"Great Expectations"
by Charles Dickens

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     "No doubt, no doubt. Do you find any gypsies, now, or tramps, or vagrants of any sort, out there?"

     "No," said Joe; "none but a runaway convict now and then. And we don't find them, easy. Eh, Mr. Wopsle?"

     Mr. Wopsle, with a majestic remembrance of old discomfiture, assented; but not warmly.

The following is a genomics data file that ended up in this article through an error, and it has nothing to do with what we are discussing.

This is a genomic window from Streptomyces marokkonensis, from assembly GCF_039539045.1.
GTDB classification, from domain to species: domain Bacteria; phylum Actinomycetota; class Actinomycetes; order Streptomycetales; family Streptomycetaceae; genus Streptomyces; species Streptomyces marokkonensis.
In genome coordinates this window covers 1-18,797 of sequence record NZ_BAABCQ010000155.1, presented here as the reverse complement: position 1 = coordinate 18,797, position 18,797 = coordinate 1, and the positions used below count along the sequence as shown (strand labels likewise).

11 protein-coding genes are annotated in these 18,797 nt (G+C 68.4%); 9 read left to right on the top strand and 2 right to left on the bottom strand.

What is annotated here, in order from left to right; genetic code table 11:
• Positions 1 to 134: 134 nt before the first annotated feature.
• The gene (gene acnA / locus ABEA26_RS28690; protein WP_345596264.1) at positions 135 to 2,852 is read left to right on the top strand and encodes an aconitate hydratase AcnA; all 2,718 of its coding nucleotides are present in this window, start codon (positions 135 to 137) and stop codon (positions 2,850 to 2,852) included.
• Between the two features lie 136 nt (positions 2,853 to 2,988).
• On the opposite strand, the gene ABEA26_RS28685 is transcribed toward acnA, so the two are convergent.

"Seems you have been out after such?" asked the stranger.

     "Once," returned Joe. "Not that we wanted to take them, you understand; we went out as lookers on; me, and Mr. Wopsle, and Pip. Didn't us, Pip?"


     "Yes, Joe."

     The stranger looked at me again,--still cocking his eye, as if he were expressly taking aim at me with his invisible gun,--and said, "He's a likely young parcel of bones that. What is it you call him?"

     "Pip," said Joe.

     "Christened Pip?"

     "No, not christened Pip."

     "Surname Pip?"

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